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Listening in

Agriculture.com Staff 10/10/2008 @ 12:40pm

Overheard on Sunday: "I feel like a snapdragon. Parts of me have snapped and the rest is draggin.'"

I would have loved to explore that further, but I was distracted by someone walking by saying, "I've been a teacher for 33 years and I've had a helluva week."

I did ask for some clarification on that one, but the speaker clammed up as soon as she saw me taking notes. Made me mad -- don't people realize I have a deadline?

I spent last weekend sitting behind a beat-up card table covered with my books, in the corner of a barn, surrounded by real artists selling their wares. It's a goofy way to make a living, but it's probably what I'm best suited for so I shouldn't complain.

Actually, I have no desire to complain -- it was a lot of fun. There's always so much to learn from other people. A woodcarver working with an assortment of razor-sharp knives explained that bloodstains don't actually make the art more valuable -- something about varnish not adhering. I wasn't really listening to the details, but the end result was the discovery that another career option isn't open to me. Between lack of talent and a stunning ability to inflict damage upon myself, I'll stick to a computer keyboard and leave the edged implements to someone else.

Even the weather was perfect. Saturday was a classic fall day -- sunshine, a fresh breeze. People came through the door smiling, enjoying the fact that they'd found a reason to be out and about instead of home scrubbing floors or raking leaves. Sunday was a classic fall day, too, in another sense. It was cloudy and chilly, with spatters of rain, causing an urge to hunker down before what we all know will be coming. People bustled into the barn in bursts, like wind blown leaves, with red cheeks and rain gear.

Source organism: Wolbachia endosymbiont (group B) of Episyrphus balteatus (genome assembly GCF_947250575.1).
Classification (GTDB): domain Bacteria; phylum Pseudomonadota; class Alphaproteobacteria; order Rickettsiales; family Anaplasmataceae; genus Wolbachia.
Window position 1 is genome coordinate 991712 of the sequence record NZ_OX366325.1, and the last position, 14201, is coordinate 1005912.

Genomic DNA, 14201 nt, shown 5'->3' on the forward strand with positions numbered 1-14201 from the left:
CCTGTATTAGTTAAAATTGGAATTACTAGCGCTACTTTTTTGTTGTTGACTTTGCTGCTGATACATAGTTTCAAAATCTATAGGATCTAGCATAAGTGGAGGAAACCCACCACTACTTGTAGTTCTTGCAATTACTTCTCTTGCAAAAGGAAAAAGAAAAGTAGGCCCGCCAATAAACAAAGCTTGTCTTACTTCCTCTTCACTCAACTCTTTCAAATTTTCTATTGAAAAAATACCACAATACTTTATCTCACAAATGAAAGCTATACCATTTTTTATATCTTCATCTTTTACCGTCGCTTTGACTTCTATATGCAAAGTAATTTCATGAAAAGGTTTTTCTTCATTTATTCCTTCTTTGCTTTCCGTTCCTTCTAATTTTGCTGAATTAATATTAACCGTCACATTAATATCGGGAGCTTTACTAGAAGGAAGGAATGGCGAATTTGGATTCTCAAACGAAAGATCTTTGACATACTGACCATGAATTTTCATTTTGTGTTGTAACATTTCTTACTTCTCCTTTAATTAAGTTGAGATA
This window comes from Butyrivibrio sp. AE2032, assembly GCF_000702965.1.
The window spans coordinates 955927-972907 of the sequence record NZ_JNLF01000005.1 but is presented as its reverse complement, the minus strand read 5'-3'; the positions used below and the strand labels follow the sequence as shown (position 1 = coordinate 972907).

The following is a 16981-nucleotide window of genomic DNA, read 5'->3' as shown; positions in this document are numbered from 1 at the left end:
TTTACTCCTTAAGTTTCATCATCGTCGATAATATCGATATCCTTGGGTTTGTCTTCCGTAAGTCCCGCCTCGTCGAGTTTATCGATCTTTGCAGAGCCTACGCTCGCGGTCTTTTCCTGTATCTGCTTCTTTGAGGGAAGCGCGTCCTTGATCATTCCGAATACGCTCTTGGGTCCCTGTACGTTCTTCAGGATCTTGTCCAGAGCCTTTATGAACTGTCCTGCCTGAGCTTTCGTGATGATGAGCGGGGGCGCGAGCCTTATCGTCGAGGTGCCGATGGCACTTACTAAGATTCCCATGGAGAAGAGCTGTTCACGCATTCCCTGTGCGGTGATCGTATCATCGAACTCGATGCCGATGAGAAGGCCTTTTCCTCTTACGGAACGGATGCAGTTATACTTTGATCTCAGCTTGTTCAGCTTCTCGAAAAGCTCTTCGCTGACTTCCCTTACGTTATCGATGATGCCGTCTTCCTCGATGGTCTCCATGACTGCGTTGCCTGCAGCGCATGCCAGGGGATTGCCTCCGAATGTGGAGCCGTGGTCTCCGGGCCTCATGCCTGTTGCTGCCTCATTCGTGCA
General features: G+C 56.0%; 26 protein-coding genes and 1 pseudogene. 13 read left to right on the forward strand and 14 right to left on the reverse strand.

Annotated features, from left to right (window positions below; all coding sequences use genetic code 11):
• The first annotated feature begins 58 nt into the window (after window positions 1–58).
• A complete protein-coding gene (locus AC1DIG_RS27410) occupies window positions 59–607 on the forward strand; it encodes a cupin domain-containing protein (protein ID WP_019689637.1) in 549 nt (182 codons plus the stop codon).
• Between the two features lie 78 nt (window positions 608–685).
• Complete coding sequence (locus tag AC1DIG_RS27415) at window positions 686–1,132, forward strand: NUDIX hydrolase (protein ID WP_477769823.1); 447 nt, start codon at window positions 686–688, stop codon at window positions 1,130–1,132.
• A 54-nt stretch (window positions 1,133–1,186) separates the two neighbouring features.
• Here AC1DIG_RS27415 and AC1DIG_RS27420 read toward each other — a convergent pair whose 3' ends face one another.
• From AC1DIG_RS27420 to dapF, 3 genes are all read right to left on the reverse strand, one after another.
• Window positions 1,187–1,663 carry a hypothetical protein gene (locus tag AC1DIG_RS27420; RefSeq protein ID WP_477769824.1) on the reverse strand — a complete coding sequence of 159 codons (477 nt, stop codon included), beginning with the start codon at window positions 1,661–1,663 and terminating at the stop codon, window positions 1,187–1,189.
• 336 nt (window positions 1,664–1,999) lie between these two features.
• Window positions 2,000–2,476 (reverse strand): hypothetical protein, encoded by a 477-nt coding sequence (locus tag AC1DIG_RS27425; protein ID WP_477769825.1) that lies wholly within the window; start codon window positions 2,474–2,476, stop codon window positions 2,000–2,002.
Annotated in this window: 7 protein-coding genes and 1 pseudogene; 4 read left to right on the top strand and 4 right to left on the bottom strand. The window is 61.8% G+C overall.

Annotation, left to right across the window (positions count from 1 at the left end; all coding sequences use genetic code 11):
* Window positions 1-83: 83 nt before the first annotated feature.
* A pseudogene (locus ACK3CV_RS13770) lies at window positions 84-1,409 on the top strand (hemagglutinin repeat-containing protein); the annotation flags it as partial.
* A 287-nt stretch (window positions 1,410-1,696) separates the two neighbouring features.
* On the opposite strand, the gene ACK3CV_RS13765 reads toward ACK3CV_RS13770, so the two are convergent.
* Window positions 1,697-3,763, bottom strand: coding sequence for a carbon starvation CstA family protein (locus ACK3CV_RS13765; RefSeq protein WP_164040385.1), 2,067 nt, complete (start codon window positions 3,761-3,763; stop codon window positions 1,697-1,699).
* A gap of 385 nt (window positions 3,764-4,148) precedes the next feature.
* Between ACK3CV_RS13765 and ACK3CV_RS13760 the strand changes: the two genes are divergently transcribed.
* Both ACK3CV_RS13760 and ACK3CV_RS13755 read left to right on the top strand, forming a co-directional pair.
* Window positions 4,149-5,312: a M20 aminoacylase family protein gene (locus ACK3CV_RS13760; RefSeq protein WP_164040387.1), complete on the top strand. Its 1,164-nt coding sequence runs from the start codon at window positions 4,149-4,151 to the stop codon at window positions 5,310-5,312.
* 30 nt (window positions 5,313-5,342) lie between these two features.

I'm not actually very good at relaxing, but Saturday was about as close as I come. To my right I enjoyed watching a grandmother pose for a group photo surrounded by daughters and granddaughters. To my left, a father and daughter sat chatting, smiles on their faces while they enjoyed the simple pleasure of each other's company, as light filtering through a stained glass window illuminated their profiles.

Sometimes it can be hard to explain to people just what the pleasure is in living in a small place, but I know it when I see it. I didn't personally know most of the people who came through the door, but I knew of them. I knew them by their good humor, their endurance, and their charity and kindness to their neighbors. I didn't need to know their names to trust them, and I almost laughed when someone asked if they could write me a check.

We live in a hard old world. When I look beyond the end of my driveway I see tough times coming, with misery and difficult decisions galore. And our little corner of the world will not be immune by any stretch of the imagination.

We won't be immune, but I believe people in small places are better suited to handle the tough times, to overcome and endure them. We are experienced in getting by, resources and government are closer to the people and, most importantly, we have each other.

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